Is It Elder Financial Fraud? 5 Signs It May Be "Yes"

marshmet462 Creative Commons photo of flag and $1

You've seen this subject here  before. I'm bringing up financial elder abuse again because of a new resource for readers.  But some background first:  Americans age 60+ lose nearly $3 billion a year to financial abuse.  That's 5 million older Americans who get duped annually. According to studies by the Consumer Law Center, sham telemarketers direct 56-80% of their calls at older people. And, the Consumer Financial Protection Bureau says that for every case that is reported, 43 are not.

Financial abuse can take the form of sweepstake scams, junk mail, shady telemarketers, unethical financial advisers, "friends" new and old, family members and bogus charity fundraisers.

Add to the list free-lunch seminars to sell questionable financial products, identity and credit card theft, door-to-door, Internet, email, Internet, veterans and reverse mortgage scams, as well as Medicare fraud.

With such rampant and creative ways to be deceitful, The Federal Deposit Insurance Corp. and Consumer Financial Protection Bureau have developed a curriculum so senior service providers, bank employees, caregivers, financial professionals and older people themselves can help prevent and spot financial abuse.

"Money Smart for Older Adults," a free web downloadable curriculum, will cover the most common types of fraud and scams. A designated "instructor" leads the training with the help of a how-to manual, and there's also a participant resource guide.

But there's another strong source for getting the word out. Terry Fulmer, dean of the Bouve College of Health Sciences at Northeastern University, says that's "every clinician who comes in contact with an older adult." She cites more than 6 million of them, including 3 million nurses, 600,000 physicians, 300,000 dentists and 2 million allied health professionals (physical and mental health therapists).  Screening for physical and child abuse is standard practice. "We must make screening for fraud also a standard practice," says Fulmer.

In the meantime, here are signs that may mean trouble:

1. Funds are vanishing from accounts, belongings are vanishing from the house, and bills go unpaid. Or, your loved one is confused about financial transactions.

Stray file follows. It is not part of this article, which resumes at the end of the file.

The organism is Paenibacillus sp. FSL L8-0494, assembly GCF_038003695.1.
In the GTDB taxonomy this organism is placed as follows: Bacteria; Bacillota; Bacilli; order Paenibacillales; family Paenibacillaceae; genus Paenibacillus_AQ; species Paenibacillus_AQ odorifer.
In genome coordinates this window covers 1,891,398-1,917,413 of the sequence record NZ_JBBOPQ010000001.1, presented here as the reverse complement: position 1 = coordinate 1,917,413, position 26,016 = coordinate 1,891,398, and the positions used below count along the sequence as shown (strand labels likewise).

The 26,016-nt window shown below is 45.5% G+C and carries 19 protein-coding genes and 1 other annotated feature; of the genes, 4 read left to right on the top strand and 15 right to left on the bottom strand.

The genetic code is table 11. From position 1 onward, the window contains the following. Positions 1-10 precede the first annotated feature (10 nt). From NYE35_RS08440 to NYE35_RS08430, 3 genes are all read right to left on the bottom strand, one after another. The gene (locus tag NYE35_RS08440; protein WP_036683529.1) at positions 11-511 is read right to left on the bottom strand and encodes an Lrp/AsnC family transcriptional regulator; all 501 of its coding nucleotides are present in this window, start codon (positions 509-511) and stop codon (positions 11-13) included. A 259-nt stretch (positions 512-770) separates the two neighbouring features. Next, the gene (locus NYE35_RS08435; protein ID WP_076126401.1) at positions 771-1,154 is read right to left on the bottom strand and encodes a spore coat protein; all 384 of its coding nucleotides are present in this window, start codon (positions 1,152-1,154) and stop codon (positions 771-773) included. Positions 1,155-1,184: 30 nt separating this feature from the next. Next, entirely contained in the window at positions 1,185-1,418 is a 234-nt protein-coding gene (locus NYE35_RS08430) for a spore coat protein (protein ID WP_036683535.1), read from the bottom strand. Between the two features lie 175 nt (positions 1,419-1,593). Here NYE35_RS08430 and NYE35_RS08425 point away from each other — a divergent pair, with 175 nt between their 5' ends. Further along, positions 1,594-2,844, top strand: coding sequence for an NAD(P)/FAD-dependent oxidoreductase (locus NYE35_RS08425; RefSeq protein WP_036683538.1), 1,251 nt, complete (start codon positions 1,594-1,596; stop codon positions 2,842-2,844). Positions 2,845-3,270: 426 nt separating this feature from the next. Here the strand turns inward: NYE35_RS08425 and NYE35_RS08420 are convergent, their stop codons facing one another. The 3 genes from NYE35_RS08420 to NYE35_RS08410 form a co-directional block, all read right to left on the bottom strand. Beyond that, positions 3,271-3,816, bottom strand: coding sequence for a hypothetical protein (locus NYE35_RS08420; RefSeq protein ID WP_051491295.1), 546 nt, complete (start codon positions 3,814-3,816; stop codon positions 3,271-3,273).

2. Spending habits have changed and all of a sudden she's secretive about money or says she needs more. Or there are unexplained credit card charges.

3.  A family member is not forthcoming about Mom or Dad's finances.

4. A new person has befriended your parent, a friend, or you to the point of weirdness. This person's name has been added on a joint account and/or has power of attorney. Property titles, refinanced mortgages, deeds, wills, trusts or other documents have inexplicable changes.

5. There are no checks and balances for a professional caregiver who has access to a loved one's money.

Other resources to get you up to speed: The National Criminal Justice Reference Service, the National Crime Prevention Council, National Adult Protective Services Association, the National Center on Elder Abuse and the Eldercare Locator.

If you suspect financial abuse, call the Eldercare Locator at 800-677-1116. Even if you don't, get your phone number and your loved one's phone number on the National Do Not Call Registry to reduce telemarketing calls by calling 888-382-1222 toll-free.

Photo by marsmet462 for Creative Commons

Sally Abrahms specializes in aging and baby boomers. She focuses on caregiving, housing and work. Follow her on Twitter.



Search AARP Blogs

Related Posts
February 04, 2016 09:00 AM
When Dad was diagnosed with Alzheimer’s disease, I knew he would need all of his senses to help interpret the world around him and balance his changing cognitive abilities. But he has hearing impairment and limited vision (glaucoma plus visual-processing problems associated with Alzheimer’s). Even though there is only so much I can do about the visual issues, I assumed  hearing aids would solve his auditory problems. I was wrong. The good news is that we eventually discovered a surprisingly simple solution.
February 01, 2016 10:00 AM
The phone rang one day when I was at work. It was my mom. “Come right away, Elaine, we need you,” she said. Mom had just driven Pop to the emergency room. I knew Pop must have been very sick, because Mom hadn’t driven a car in years.
January 21, 2016 01:00 PM
I have been both a live-in caregiver and a long-distance caregiver. In fact, currently, I’m really both. My dad lives with me (as do my sister and her two sons at the moment), and I also travel for work, about a week every month. I’ve learned to manage my loved ones’ care no matter where I am. Here are some of my tips for other long-distance caregivers.